The Algarve is a vibrant region along the south of Portugal. It’s a region many Irish holidaymakers are familiar with and a region that we in Click&Go love. Beyond relaxing by your pool or strolling on the beach, there is so much to see and do in the Algarve to keep all ages entertained.
Don’t know where to start? Check out our list…
Visit Benagil Cave
The western Algarve coastline is famously dotted with caves and impressive sandstone cliffs. The most famous cave is the Benagil Cave, which is located near Lagoa and Carvoeiro. There are daily boat tours that leave from Carvoeiro, Lagos, Portimão, Albufeira and Vilamoura that take in not only Benagil Cave, but other caves along the coast – you might even see some dolphins too!
A visit to the Algarve isn’t complete without a day trip to one of its most famous parks. Zoomarine has bird shows, an aquarium, dolphin shows, seal shows, pools, waterslides, river rapids… everything you could need for a fun-filled day out! You can even swim with dolphins if you have some money to spare!
Slide & Splash
Want to mix things up from your pool? We recommend a day out at Slide & Splash. Portugal’s biggest waterpark! It has 15 slides including a splashtastic area for smaller kids that has an abundance of slides and water features.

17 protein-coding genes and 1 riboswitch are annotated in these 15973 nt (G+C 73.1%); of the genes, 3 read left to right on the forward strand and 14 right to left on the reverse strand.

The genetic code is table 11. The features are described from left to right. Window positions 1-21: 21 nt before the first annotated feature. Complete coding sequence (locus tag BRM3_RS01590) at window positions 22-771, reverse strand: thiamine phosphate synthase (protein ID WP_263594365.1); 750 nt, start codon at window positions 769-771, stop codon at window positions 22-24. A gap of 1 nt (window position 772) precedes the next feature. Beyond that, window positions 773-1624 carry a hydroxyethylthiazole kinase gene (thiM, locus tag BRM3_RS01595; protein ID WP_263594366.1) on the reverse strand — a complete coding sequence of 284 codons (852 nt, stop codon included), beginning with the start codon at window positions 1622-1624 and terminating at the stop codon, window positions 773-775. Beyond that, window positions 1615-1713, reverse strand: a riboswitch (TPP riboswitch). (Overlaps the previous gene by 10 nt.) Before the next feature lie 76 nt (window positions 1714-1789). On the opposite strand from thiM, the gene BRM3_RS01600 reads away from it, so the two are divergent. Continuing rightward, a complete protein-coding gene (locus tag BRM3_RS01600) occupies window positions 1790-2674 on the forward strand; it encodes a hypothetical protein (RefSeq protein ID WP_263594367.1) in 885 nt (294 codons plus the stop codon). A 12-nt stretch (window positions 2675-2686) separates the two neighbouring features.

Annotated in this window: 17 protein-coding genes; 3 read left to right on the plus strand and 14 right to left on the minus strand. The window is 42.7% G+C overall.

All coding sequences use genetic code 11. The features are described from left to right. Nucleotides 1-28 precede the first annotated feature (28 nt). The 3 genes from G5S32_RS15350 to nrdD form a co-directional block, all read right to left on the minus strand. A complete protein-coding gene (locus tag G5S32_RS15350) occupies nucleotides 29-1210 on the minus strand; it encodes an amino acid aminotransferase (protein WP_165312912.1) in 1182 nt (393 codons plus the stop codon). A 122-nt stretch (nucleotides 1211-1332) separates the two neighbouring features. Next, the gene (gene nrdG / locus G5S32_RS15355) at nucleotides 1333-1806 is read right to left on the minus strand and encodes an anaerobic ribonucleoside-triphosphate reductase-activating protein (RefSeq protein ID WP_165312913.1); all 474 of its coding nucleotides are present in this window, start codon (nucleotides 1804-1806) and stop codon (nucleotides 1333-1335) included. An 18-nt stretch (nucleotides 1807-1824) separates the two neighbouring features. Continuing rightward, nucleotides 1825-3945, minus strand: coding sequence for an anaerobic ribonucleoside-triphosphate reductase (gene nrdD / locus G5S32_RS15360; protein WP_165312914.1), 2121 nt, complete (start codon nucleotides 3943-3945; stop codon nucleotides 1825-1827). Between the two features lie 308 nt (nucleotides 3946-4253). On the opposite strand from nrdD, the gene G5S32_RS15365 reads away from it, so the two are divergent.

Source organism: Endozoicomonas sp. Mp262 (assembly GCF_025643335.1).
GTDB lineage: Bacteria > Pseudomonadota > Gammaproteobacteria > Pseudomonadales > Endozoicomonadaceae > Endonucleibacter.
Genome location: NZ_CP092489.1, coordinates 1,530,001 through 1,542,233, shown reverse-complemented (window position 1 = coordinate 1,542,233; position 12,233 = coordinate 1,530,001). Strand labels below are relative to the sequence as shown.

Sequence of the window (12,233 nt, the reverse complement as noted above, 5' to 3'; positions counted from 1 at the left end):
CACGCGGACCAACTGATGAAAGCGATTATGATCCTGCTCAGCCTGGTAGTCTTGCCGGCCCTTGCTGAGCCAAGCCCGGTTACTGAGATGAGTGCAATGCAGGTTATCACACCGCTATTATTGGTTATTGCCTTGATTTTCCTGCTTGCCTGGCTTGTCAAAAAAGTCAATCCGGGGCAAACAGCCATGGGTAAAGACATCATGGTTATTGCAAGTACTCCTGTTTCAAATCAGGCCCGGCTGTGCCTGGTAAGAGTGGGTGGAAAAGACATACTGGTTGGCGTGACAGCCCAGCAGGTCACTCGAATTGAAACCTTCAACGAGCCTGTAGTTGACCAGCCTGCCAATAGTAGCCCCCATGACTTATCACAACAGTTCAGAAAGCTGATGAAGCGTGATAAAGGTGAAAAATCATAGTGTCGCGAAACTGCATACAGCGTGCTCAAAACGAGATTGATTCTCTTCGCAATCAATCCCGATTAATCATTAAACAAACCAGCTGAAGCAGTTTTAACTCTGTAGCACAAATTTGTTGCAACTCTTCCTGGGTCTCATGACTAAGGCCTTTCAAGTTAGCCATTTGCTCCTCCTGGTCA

A jeep tour is a fantastic way to experience the Algarve and go beyond the resorts. Taking you on dirt mountain roads you’ll get to see a whole other side of this region. You’ll learn about its history, its product and its culture. You’ll get to taste traditional Portuguese food and, most importantly, have a lot of fun! I’ve been on multiple jeep tours in the Algarve and it’s a great day out for all ages.
Market Day in Loulé
Loulé is a very traditional market town and a visit to its covered market is a must. Dating back to 1908, its a focal point in the town and a hub of activity with everything from fresh fruit and veg to that day’s catch to handmade bags and slippers! It’s open Monday to Saturday from 7am to 3pm. After the market, take a stroll through Loulé’s small streets, browse its boutiques and stop for a coffee and pastel da nata.
Did you know Portugal produces its own wine? In the Algarve region alone, there are 2000 vineyards and almost 30 wine producers. In the Algarve, 8 varieties of grape are used to create their wines: Negra-Mole, Crato-Branco, Trincadeira, Aragonez, Castelão, Síria, Muscatel and Arinto. Most importantly, they have created a wine route so you can sample the finest wines of the region and experience a different side of the Algarve.
Share a cataplana
A cataplana is a delectable dish with a rich variety of flavours slow cooked in a copper utensil shaped like a clamshell. The most famous cataplana is that with clams or clams and pork, but you can also have monkfish, prawns or white fish mixed in with fresh vegetables. It’s often served as a dish to share and is the perfect culinary introduction to the simple and fresh food the Algarve offers.
Pastel da Nata